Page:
Watershed-lake interactions

Graduate student, Erin Dodd, at the Little Four Mile gauging station

Watersheds deliver ‘subsidies’ of water, carbon, nutrients, pollutants, and other materials to downstream ecosystems. We study how these subsidies affect food webs and ecosystem processes in lakes. In particular, we study reservoirs, which are human-made lakes with large watersheds. Of particular interest is the long term response of a reservoir ecosystem (Acton Lake) to changes in agricultural practices, research carried out with Miami colleagues María González, Bill Renwick and Bart Grudzinski and others. Our long term research, funded since 2003 by the NSF Long-Term Research in Environmental Biology (LTREB) program, shows that subsidies of sediments, nitrogen, and phosphorus are all changing due to shifts in watershed agricultural practices (Renwick et al. 2018). Furthermore, nutrient and sediment subsidies interact with each other, and with an internal subsidy provided by detritivorous fish (Kelly et al. 2018). Although phosphorus subsidies to the lake decreased over approximately the first decade of our study, phytoplankton in the lake increased because of increased light penetration due to declines in sediment inputs. In addition, biomass of detritivorous fish (gizzard shad, Dorosoma cepedianum) increased; these fish act as nutrient pumps by feeding on sediment detritus and excreting nutrients into the water (Williamson et al. 2018). The combination of increased light and increased nutrient flux through fish fueled the increase in phytoplankton, despite the decrease in phosphorus subsidies from the watershed (Kelly et al. 2018). Our ongoing research seeks to understand how these interactions will play out as we approach three decades of change.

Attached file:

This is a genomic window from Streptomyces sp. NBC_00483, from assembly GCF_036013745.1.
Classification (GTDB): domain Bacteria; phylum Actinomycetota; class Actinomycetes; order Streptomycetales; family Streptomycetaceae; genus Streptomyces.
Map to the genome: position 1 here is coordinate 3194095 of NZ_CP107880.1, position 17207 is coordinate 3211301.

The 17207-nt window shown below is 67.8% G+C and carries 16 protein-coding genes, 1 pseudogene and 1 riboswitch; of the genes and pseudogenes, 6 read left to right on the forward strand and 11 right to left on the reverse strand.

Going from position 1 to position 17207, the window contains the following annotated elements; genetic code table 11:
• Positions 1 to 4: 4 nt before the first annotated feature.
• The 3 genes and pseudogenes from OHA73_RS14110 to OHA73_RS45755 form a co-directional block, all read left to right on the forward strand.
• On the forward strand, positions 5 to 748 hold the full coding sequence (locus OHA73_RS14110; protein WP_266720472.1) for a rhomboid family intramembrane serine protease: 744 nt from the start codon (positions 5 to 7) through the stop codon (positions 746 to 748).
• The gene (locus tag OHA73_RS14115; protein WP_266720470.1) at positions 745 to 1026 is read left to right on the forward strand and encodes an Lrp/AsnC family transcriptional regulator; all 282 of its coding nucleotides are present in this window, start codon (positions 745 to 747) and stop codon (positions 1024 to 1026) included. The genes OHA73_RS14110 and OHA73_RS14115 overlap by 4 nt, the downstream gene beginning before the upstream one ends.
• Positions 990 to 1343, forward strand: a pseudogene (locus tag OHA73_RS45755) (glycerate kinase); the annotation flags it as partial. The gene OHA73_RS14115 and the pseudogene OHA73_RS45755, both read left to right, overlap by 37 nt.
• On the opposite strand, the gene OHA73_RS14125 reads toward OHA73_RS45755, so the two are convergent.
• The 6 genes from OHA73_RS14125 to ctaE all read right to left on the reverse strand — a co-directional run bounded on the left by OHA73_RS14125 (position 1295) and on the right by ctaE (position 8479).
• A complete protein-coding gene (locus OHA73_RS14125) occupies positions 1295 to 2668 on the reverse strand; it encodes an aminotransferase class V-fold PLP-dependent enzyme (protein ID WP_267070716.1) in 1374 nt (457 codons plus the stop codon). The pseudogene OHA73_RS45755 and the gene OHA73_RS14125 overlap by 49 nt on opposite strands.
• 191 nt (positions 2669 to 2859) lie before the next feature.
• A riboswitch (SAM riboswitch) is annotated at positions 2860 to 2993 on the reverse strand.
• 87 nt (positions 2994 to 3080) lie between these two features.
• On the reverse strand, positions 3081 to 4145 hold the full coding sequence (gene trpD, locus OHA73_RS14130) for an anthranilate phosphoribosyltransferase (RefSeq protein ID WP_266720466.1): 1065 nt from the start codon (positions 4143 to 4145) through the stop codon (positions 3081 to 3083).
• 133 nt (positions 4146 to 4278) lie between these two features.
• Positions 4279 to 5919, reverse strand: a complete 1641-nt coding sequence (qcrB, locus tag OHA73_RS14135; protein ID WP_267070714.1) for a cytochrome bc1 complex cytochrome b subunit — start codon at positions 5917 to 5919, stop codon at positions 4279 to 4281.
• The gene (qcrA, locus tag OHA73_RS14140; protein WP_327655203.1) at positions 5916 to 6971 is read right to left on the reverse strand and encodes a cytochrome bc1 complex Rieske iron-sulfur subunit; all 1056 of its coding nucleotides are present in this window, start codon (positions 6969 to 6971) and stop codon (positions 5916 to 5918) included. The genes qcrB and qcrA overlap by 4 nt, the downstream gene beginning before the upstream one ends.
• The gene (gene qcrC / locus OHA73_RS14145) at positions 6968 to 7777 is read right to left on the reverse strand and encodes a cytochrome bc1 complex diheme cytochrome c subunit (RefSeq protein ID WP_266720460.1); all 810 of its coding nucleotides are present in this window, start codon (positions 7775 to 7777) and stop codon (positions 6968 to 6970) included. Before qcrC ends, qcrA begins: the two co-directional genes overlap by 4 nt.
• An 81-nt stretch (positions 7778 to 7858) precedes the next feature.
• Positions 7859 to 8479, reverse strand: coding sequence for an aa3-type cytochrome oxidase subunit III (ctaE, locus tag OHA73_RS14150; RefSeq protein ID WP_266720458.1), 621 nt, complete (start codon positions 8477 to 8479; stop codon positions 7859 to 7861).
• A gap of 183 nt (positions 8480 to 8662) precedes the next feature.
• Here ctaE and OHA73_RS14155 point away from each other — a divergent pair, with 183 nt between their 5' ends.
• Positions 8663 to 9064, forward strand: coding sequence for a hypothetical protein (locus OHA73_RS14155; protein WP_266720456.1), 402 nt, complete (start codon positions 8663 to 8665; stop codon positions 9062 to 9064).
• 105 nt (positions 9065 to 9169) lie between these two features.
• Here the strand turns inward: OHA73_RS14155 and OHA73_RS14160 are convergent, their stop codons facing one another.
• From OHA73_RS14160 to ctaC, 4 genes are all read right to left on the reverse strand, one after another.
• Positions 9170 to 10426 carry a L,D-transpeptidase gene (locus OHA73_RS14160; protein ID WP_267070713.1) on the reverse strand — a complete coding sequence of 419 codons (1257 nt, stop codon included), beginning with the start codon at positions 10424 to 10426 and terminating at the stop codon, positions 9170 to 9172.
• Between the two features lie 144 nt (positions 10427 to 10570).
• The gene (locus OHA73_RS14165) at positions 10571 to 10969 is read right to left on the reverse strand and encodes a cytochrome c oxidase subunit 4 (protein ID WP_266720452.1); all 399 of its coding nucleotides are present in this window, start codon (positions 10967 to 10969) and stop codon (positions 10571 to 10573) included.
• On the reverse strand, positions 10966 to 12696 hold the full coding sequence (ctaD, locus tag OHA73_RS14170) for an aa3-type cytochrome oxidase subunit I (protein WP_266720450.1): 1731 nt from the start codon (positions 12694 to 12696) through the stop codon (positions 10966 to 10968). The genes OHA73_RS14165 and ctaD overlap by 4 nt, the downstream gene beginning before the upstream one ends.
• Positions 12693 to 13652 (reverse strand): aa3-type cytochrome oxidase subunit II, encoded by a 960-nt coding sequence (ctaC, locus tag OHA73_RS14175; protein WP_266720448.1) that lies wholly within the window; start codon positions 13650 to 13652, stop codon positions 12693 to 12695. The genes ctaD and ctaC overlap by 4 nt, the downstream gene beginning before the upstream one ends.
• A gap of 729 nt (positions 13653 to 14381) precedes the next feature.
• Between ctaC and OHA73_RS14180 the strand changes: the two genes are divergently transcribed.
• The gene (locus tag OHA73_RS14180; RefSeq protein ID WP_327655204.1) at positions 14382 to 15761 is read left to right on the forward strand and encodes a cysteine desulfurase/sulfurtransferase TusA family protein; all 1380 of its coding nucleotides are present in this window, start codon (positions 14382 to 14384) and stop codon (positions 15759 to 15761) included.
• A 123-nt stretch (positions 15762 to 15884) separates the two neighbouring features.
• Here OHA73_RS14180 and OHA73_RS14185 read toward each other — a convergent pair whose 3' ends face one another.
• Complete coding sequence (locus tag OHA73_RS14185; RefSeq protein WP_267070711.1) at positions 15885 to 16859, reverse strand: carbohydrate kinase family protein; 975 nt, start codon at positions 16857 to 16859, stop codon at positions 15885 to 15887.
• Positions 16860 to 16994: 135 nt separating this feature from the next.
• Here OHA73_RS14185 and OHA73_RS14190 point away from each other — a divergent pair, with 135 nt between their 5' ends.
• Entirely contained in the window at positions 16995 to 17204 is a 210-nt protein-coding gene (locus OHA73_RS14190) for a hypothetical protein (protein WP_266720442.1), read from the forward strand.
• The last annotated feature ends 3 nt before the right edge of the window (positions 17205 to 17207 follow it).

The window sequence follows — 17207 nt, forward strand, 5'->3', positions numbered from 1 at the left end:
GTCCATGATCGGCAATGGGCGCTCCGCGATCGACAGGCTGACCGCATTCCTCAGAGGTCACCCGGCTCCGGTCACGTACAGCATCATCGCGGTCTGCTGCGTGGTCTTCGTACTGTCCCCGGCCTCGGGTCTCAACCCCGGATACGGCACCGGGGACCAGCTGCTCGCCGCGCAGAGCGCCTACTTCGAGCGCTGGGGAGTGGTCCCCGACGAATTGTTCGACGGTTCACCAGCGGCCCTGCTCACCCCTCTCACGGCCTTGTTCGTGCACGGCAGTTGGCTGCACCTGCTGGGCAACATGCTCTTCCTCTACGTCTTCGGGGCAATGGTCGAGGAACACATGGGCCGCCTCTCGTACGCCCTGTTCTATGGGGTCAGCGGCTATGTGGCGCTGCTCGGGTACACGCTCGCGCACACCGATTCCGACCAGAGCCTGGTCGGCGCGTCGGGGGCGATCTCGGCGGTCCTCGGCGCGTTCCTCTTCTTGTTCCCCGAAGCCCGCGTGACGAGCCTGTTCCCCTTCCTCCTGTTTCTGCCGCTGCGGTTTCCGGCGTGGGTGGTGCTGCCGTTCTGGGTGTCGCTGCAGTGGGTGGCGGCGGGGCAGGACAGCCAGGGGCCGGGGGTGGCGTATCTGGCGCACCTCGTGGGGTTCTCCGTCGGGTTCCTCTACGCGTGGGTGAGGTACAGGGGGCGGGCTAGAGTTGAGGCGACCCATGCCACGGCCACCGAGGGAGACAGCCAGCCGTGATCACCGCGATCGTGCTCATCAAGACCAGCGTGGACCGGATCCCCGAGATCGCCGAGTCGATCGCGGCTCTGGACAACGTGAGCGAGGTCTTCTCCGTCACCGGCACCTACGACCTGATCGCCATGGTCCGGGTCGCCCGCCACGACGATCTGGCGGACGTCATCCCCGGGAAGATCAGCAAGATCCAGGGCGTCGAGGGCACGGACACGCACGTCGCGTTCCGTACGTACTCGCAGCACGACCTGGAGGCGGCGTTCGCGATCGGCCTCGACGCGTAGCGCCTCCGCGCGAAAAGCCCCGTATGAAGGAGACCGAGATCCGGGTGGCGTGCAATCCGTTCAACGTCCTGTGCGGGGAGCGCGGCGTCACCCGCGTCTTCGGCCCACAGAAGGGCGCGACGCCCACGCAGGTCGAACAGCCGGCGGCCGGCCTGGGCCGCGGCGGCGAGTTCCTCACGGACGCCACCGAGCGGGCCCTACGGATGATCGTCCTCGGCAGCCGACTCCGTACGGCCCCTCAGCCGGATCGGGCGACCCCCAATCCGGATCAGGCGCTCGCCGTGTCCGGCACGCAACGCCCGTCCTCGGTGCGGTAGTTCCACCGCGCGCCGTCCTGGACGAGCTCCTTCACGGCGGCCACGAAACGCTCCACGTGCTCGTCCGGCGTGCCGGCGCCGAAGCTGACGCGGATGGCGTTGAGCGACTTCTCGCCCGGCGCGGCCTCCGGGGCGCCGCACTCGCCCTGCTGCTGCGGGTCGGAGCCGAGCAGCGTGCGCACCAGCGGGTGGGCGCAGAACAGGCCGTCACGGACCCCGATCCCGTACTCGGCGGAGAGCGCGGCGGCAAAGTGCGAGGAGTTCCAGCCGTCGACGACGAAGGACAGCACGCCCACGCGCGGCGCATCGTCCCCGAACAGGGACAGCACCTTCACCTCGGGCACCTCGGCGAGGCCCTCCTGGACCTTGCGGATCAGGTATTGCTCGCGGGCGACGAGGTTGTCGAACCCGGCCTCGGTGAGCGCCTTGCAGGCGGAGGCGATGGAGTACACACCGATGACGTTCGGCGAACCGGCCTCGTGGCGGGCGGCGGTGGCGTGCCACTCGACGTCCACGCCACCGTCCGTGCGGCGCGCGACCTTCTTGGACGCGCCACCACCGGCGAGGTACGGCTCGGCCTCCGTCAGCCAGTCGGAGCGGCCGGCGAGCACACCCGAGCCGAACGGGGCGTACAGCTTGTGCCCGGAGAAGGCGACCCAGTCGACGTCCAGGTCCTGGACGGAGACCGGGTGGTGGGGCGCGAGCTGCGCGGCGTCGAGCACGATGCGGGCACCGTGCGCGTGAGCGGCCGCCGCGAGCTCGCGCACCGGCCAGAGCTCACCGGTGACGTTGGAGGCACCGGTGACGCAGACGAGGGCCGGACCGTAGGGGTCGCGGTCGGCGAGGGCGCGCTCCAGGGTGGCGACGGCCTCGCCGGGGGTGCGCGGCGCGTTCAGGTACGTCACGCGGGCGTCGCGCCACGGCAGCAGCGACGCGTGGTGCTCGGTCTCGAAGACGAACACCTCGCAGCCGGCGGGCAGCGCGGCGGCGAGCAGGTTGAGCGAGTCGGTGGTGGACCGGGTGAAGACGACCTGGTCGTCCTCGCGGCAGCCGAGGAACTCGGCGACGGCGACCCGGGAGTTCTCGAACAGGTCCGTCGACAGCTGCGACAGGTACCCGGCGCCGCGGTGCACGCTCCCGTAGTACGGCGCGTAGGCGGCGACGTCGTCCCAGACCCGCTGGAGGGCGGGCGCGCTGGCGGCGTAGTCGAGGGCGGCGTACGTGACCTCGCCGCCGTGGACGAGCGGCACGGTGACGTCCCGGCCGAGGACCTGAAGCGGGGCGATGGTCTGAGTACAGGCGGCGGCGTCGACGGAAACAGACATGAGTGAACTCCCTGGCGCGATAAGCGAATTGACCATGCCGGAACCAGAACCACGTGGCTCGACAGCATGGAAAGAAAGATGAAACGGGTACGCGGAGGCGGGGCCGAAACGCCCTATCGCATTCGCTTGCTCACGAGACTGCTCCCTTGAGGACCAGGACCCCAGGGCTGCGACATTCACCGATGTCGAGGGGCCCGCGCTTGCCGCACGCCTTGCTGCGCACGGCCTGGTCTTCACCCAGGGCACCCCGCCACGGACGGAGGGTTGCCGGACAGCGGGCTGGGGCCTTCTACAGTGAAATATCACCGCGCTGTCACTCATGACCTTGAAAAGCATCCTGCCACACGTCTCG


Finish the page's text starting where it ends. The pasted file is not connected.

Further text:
Animal mediated nutrient cycling

K1419 Acton Lake Biology Research Water Sampling
Undergraduate, Isabelle Anderson, conducting nutrient limitation experiments.

The conventional view of nutrient cycling is that animals are relatively unimportant relative to microbes. Yet, many examples exist showing that animals are important. Our research strives to understand when and where animals are important in nutrient cycling in aquatic ecosystems, and encompasses research that spans ecological levels of organization from individuals (e.g., Vanni et al. 2002; Vanni & McIntyre 2016) to the ecosystem (e.g., Vanni et al. 2006; Kelly et al. 2018; Williamson et al. 2018). We study animal-mediated nutrient cycling using several approaches, including ecosystem nutrient budgets, field and lab experiments, and literature syntheses (Vanni 2002; Vanni & McIntyre 2016; Atkinson et al. 2017; Sitters et al. 2017). Our research is part of a broader effort to place the role of animal-mediated nutrient cycling in context.